Part 5, The Expansion Draft

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5: Rookie Mistakes

Man, I suck at this job. I’ve always known I wasn’t a great FM player, but this stint with Atlanta really stuck it in. Even when I did not have to manage the tactics, I still bottled the task somehow. But self-deprecation aside, there’s a lot to learn from this update and how the Expansion Draft went, so let’s get to it.

Wheeling and Dealing

I started having to field more calls for my players. This led to a slight existential problem in terms of a question fundamental to my role as Director of Football: how exactly do I plan to view my squad? Are they assets that I am willing to trade freely if the right deal comes along? Or am I trying to add pieces to the team without giving much up?

Move over Rocky Balboa, this is a trading montage. 

I decided on a compromise. While I wanted to moneyball, I couldn’t give up good talent for cheap. The trades that were being fielded were for core players on my squad. While they were offering picks in the 2017 Superdraft, None of them were first 10 overall picks, which meant I could not guarantee I would get a good player in return. I decided not to accept any of them.

There was a deal however, for my backup keeper Alex Kann.

For all intents and purposes, he’s not a good keeper. But he was my starting keeper, and my Designated Player keeper Brad Guzan was only going to arrive in July 2017. I didn’t want to commit to this trade. It seemed too risky.

But then the Expansion Draft came.

The Expansion draft

I could not believe my eyes. Zack Steffen was available?

While he isn’t currently fantastic, he has great potential, and is a young American to boot. I actually considered him when figuring out my picks in the previous update, but I struck him off for being a player his team were not willing to let go. I was clearly wrong.

Suddenly I had to rethink my entire draft strategy. Since I had the Alex Kann trade on the cards, I could get rid of him and pick Zack Steffen in the Expansion Draft. It was all upside!

But wait. There was more!?

BOTH the Defensive Player of the Year 2016 Eric Miller and the Runner-Up, Keegan Rosenberry!?

Between the two, Eric Miller had a better season but Keegan Rosenberry is a better, fitter player.

Out of the attacking picks I had shortlisted, only Christian Roldan, the young playmaker, was available. In defensive midfield and central defender position I still had plenty of options.

It would seem in almost every position I needed there are two viable options. The issue was which to prioritise to ensure the best possible draft. It was time to spy on the other side.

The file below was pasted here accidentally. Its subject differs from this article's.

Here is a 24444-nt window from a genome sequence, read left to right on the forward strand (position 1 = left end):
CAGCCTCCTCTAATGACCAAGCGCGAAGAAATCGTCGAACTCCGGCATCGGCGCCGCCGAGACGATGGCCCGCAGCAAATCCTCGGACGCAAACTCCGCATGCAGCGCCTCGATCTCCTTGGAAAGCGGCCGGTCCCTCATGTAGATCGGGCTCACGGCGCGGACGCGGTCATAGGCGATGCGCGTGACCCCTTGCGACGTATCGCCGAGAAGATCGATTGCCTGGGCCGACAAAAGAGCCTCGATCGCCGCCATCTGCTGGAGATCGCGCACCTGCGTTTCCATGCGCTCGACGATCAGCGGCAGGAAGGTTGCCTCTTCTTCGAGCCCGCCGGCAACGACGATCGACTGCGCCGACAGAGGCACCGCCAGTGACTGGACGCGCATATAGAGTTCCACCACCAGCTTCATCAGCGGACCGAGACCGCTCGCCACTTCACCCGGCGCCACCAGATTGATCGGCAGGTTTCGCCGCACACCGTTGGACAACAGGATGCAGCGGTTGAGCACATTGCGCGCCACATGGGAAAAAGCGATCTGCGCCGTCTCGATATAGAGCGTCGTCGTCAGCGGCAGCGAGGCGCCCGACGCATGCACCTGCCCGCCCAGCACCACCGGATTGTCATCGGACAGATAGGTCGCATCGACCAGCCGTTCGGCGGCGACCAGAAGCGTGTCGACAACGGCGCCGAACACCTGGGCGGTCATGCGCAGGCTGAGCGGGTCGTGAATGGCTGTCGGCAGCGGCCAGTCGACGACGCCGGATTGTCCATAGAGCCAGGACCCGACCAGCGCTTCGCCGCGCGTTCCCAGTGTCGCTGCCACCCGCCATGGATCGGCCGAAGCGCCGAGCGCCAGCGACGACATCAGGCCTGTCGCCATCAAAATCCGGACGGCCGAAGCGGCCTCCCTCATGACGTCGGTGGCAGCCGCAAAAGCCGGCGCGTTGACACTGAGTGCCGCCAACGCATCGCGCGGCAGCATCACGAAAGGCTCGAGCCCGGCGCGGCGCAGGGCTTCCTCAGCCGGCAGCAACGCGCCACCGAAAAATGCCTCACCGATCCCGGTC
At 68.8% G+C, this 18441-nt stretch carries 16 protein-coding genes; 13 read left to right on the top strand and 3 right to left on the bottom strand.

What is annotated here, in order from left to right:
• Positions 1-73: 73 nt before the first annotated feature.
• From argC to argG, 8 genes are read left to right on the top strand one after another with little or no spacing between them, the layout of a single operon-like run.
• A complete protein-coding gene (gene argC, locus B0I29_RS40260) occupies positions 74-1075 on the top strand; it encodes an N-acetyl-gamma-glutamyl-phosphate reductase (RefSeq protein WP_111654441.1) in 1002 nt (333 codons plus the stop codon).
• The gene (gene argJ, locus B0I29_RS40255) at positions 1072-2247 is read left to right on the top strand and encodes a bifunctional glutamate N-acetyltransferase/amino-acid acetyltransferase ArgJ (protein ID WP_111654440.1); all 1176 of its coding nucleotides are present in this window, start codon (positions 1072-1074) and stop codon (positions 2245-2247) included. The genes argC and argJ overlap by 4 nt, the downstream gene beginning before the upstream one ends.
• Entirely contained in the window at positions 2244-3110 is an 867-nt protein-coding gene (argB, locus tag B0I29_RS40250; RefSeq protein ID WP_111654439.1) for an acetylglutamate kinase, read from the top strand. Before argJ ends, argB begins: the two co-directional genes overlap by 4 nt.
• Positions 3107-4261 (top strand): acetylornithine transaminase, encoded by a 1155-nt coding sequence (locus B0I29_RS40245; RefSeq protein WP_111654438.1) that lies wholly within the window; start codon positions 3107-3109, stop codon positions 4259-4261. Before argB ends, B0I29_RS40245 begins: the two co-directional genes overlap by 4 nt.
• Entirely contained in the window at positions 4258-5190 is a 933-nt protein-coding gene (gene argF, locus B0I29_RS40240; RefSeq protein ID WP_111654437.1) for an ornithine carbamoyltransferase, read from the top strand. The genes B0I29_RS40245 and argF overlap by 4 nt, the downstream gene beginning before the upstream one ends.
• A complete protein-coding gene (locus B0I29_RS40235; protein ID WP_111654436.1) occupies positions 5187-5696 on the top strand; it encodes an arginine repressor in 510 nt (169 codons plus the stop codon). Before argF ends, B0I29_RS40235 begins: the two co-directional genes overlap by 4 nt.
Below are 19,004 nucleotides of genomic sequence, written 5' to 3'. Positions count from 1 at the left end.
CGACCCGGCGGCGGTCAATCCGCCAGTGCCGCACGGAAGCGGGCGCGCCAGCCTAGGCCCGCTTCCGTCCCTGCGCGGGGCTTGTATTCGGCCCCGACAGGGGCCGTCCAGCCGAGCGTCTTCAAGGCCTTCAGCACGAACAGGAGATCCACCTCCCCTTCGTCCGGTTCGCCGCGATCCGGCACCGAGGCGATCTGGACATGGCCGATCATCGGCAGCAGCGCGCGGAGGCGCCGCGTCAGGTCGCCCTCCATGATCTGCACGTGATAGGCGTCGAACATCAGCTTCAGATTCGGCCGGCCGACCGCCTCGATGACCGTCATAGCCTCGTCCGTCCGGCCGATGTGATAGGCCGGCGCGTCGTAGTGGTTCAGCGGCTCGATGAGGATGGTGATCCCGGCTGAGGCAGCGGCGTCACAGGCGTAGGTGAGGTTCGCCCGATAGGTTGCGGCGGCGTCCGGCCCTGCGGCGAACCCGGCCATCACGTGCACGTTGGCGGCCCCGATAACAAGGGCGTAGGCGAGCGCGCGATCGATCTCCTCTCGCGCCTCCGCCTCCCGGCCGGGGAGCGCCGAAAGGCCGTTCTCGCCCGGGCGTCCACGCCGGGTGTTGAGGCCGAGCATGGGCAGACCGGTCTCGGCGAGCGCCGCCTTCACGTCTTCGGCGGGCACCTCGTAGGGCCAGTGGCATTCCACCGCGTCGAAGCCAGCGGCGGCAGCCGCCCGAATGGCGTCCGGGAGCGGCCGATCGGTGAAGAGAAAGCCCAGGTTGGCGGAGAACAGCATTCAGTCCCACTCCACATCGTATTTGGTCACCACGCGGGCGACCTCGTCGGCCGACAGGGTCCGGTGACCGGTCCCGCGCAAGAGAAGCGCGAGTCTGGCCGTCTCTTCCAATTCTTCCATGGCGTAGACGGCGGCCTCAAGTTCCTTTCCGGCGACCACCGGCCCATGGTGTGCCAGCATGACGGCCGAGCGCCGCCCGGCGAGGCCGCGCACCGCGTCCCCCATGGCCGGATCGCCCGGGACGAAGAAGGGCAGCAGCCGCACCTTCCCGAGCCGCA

I took a quick look at the Minnesota lineup. They had an okay midfield core, but very poor fullbacks. They also really needed a centre-back badly. They had 3 goalkeepers, but I was unsure if they were considered good enough for Minnesota to field.

So I planned my picks: First pick was either Zach Steffen or Keegan Rosenberry. I decided on Rosenberry since there was a bigger need on my team. If Steffen rolled around on pick 2 I would take him up. The 3rd pick would be the defensive midfield position, fourth would be Roldan, and last would be the centre back.

The Draft

All my work had led up to this moment. Take a deep breath, this was how it went down.

With the Atlanta 1st pic, I picked Keegan Rosenberry. Minnesota used theirs on RJ Allen, another decent 26 year old right-back. I found it odd they didn’t pick up Miller.

It was all according to plan! I picked Zach Steffen with my 2nd pick. Minnesota picked Aaron Kovar, a half-decent 23 year old left winger.

With my 3rd pick, Scott Caldwell was the choice. He’s the really solid defensive midfielder I had talked about in the previous update. Minnesota picked Kekutah Manneh, a pacy 21 year-old winger with a high potential rating but very low mental attributes. Odd choice, given he did not even appear on my radar as a good offensive option.

The 4th pick was when the problems began.

I had intended to click on Christian Roldan, the high-potential attacking midfielder, but I couldn’t! Apparently, I had missed out a critical rule: each team can only lose one player in the draft. Once a player was drafted from the squad, the rest of the squad was protected. So much for doing my research.

Since all the planning went down the drain, I did not have any attacking options to take. I took another defensive midfield I had shortlisted, Amobi Okugo. Minnesota used their 4th pick on Clint Irwin, a backup-level 27 year-old goalkeeper who was only slightly better than Alex Kann, the keeper I’m about to give up. Minnesota is really bottling this draft.

With my 5th pick, I couldn’t take any of my centre-back choices because of the one-player-a-team rule, so I just took a decent left winger, 22 year old Mark Pelosi. I was going to tear my hair out in horror at all the wasted man hours. Minnesota used theirs on Ulloa, another very solid defensive midfielder.

Aside: It’s pretty interesting to note that all 10 picks in the draft were American players. It seems the AI really valued decent American players as well.

After recovering from the shock and despair at my planning failures, I figured I actually had a pretty reasonable draft. All my picks were good young players. Things weren’t actually that bad!

To seal the deal for the draft, and this update, I renegotiated the New York deal for my keeper Alec Kann for a 2018 2nd round draft pick, since I had taken Zack Steffen. Maybe I wasn’t doing it well, but at least I was wheeling and dealing.

Next update: the 2017 Superdraft. Stay tuned!

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